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Nat Commun. 2015 Jun 26;6:7552. doi: 10.1038/ncomms8552.

Specificity and catalysis hardwired at the RNA-protein interface in a translational proofreading enzyme.

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Centre for Cellular and Molecular Biology, Council of Scientific and Industrial Research, Uppal Road, Hyderabad 500007, India.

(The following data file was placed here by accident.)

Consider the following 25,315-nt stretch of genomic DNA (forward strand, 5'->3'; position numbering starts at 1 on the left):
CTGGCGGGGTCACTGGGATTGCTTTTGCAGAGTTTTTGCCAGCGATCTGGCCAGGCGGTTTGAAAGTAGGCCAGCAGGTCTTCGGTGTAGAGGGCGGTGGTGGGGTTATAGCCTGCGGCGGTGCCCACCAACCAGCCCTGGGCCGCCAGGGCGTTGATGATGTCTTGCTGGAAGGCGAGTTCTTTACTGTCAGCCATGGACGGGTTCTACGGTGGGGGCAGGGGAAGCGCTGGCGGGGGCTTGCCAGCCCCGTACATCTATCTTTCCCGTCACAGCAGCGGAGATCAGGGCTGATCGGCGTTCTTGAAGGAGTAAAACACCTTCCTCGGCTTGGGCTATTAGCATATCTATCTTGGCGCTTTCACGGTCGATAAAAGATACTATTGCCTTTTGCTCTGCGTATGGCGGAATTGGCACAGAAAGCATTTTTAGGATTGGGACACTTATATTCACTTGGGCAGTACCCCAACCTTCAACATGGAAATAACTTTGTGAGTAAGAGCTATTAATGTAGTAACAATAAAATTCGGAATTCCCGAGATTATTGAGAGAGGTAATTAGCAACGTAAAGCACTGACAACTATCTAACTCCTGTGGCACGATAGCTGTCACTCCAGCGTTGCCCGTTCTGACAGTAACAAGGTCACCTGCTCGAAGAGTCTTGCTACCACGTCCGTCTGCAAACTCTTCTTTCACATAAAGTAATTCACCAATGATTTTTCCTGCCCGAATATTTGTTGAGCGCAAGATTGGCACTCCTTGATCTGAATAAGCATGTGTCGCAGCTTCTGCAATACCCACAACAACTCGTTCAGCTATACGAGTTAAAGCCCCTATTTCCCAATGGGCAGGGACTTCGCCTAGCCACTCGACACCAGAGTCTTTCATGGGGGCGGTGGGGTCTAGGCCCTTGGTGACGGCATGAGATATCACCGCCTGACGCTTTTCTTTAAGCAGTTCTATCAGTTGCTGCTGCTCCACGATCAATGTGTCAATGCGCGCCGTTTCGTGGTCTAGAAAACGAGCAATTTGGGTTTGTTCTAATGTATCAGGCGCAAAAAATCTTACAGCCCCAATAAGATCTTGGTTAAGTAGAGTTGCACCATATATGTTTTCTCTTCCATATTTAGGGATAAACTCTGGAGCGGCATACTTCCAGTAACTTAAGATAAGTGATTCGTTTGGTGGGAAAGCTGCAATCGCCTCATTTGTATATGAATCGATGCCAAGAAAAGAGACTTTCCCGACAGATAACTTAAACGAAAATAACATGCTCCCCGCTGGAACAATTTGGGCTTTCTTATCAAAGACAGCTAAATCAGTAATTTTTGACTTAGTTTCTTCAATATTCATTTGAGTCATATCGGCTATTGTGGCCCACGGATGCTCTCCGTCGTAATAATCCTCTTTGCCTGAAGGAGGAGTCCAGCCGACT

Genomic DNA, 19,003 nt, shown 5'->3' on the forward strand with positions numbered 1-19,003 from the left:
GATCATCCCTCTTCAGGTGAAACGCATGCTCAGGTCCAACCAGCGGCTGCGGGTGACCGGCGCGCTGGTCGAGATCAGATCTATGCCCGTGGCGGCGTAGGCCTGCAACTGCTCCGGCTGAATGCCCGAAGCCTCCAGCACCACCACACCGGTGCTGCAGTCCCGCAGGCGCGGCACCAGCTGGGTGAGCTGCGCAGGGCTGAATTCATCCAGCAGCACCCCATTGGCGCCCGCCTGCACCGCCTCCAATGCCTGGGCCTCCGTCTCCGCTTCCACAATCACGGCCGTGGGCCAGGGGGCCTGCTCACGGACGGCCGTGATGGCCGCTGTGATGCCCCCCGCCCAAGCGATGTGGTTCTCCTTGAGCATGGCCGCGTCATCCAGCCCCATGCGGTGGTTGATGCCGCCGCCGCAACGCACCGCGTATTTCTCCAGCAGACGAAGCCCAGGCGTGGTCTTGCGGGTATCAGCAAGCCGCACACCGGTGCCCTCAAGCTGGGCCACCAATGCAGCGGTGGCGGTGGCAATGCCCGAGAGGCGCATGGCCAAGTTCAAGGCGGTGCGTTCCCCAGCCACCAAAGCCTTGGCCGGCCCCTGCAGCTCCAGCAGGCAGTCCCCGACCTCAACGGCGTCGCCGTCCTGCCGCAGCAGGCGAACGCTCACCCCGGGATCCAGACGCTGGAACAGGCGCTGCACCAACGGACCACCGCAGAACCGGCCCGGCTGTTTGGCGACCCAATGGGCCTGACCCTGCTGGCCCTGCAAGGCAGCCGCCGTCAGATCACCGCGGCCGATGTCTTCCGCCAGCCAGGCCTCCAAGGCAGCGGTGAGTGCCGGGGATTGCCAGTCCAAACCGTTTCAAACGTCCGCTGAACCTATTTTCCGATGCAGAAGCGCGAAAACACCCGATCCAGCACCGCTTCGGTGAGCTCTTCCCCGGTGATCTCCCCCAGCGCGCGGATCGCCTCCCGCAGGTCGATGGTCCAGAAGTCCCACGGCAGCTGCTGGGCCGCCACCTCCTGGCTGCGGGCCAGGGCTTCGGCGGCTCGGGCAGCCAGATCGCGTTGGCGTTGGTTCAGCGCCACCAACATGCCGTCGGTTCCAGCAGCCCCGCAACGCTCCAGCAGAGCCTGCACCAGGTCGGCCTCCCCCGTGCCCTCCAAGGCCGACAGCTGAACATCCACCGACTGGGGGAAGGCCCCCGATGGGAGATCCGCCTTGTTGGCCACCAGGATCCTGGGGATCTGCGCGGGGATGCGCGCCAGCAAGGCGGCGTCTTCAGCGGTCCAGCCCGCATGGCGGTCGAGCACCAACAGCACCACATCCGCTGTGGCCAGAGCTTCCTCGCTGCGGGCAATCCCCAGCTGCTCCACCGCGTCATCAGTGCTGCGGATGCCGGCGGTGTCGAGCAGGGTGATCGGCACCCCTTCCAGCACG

Proofreading modules of aminoacyl-tRNA synthetases are responsible for enforcing a high fidelity during translation of the genetic code. They use strategically positioned side chains for specifically targeting incorrect aminoacyl-tRNAs. Here, we show that a unique proofreading module possessing a D-aminoacyl-tRNA deacylase fold does not use side chains for imparting specificity or for catalysis, the two hallmark activities of enzymes. We show, using three distinct archaea, that a side-chain-stripped recognition site is fully capable of solving a subtle discrimination problem. While biochemical probing establishes that RNA plays the catalytic role, mechanistic insights from multiple high-resolution snapshots reveal that differential remodelling of the catalytic core at the RNA-peptide interface provides the determinants for correct proofreading activity. The functional crosstalk between RNA and protein elucidated here suggests how primordial enzyme functions could have emerged on RNA-peptide scaffolds before recruitment of specific side chains.

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